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Bye bye clutter, and hello freedom!

Bye bye clutter, and hello freedom!

This may sound a little crazy, but I spent a beautiful weekend in August decluttering and I loved it.  It was truly transformative.

When I declared to my wife last Friday night that I was on a mission to declutter our entire house and wanted to do it immediately, my wife stood there in complete disbelief, then looked up into the heavens and said, “thank you.”  I’m surprised she didn’t want to check my temperature.

It all started about a week ago coming back from a long business trip. I’m always looking for the next great personal development book, and I was compelled to pick up this tiny book on decluttering and organizing. The book is “The Life-Changing Magic of Tidying Up” by Marie Kondo.  

You can find it here:

tidying up

As a personal development coach, I’m constantly talking about the importance of removing mental, physical and emotional clutter as a key strategy to living life to the fullest.

I’ve done well in that regard (for the most part) but have never fully mastered physical clutter. No matter how many times I’ve cleaned and reorganized my office and my home, clutter inevitably creeps back in. Until now.

Life is too short to be always cleaning and re-cleaning.  Organizing, and re-organizing.  At 47, I want to be getting the most out of life, not spending every Saturday cleaning and removing clutter until 3 pm. Agreed?

Here are 5 key lessons I learned from Marie that changed my approaches to tidying and organizing forever:

(1)  Clean by category, not by room.

I’ve always cleaned room by room, so this was a real shift for me.

This change in strategy was very helpful in two ways.  By finding all the books in the house and decluttering at one time, it gave me total clarity on the books I loved and wanted to keep, and those I wanted to discard.  Incredibly helpful.  Second, it created a system where I now keep all of one item (books) in one location and not in various rooms, which I know will stop the creeping of future clutter.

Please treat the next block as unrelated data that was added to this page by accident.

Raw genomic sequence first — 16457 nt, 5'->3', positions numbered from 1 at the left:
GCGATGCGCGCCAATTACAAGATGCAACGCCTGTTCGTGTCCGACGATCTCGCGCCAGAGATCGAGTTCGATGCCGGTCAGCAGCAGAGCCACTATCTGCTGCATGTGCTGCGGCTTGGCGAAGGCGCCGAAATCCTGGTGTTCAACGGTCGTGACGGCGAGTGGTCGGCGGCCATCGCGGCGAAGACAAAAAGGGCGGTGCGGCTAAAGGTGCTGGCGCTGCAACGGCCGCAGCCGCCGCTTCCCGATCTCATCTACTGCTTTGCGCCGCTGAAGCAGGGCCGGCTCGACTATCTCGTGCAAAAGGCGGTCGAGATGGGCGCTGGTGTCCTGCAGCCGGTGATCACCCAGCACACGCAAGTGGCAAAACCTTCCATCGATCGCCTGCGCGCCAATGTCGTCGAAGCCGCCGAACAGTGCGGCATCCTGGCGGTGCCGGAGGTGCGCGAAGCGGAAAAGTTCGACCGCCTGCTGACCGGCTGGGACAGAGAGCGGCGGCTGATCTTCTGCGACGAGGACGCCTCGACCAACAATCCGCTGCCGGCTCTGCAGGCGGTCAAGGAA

(2)  Have one central place you keep each item.

After I found one central location for each item, all I needed to do was return it to its rightful place.  Awesome.  No more mental gymnastics to figure out where an item should go.  I know that this will SIGNIFICANTLY cut down the amount of time I need to pick up around the house in the weeks and months to come.

(3) Let go of items you no longer love.

As I was cleaning by category, I laid ALL of one item on my bed for review.  Let’s take clothing, for example. I picked up each piece of clothing and asked myself a central question. “Does this piece of clothing give me joy?”  If not, it was placed into a pile to give away or discard.

That activity was SO liberating.  I got rid of clothing items I stopped wearing years ago, and it felt great. I now walk into my closet and am surrounded by only clothing items I enjoy wearing.

The energy in my closet has completely transformed. There are fewer clothes and there’s a lot more room to move around and everything feels lighter.

(4) Discard first, store later

The premise behind this is to eliminate everything you no longer love before you store it somewhere.  It made re-organing so much faster and easier.

(5) Unread books:  “sometimes” means “never.”

I love to read books, but I’m guilty as charged on this one.  I have piles of books that I’ll read “sometime.”

I took all of those books that I had an intention of reading “some time” and asked myself, “Do I REALLY want to read this?”  If the answer was no, I placed it on the discard pile.

Then I took a look at all the books gathering dust on my shelf, and asked myself, “Has this book served me completely or will I read it again because I love it?”  That led many other books hitting the discard pile.

The result?  I have free spaces on my bookshelf, and I’ve reconnected with a few books that I’m excited about re-reading.

Here’s what you can expect if you pick up Marie’s book and implement her strategies:

(1)   Increased physical order in your home (or office) which will lead to a more peaceful mind.  Order brings calm;

(2)  You’ll spend a lot less time cleaning, so you can devote more time to doing the things you love;

(3)  Increased clarity and focus.  When your physical space is clean, clear and organized, you think more clearly and make better decisions;

(4) Improved mood and well-being.  You’ll look at each aspect of your physical space, and will feel in control of it.  The more you feel in control, the better you feel; and,

(5) Improved energy.  Physical space has an energy.  Clutter, as we all know, has a heavy energy, and by utilizing these strategies and removing items you no longer love, the energy in your home will feel lighter and brighter.  It just does.





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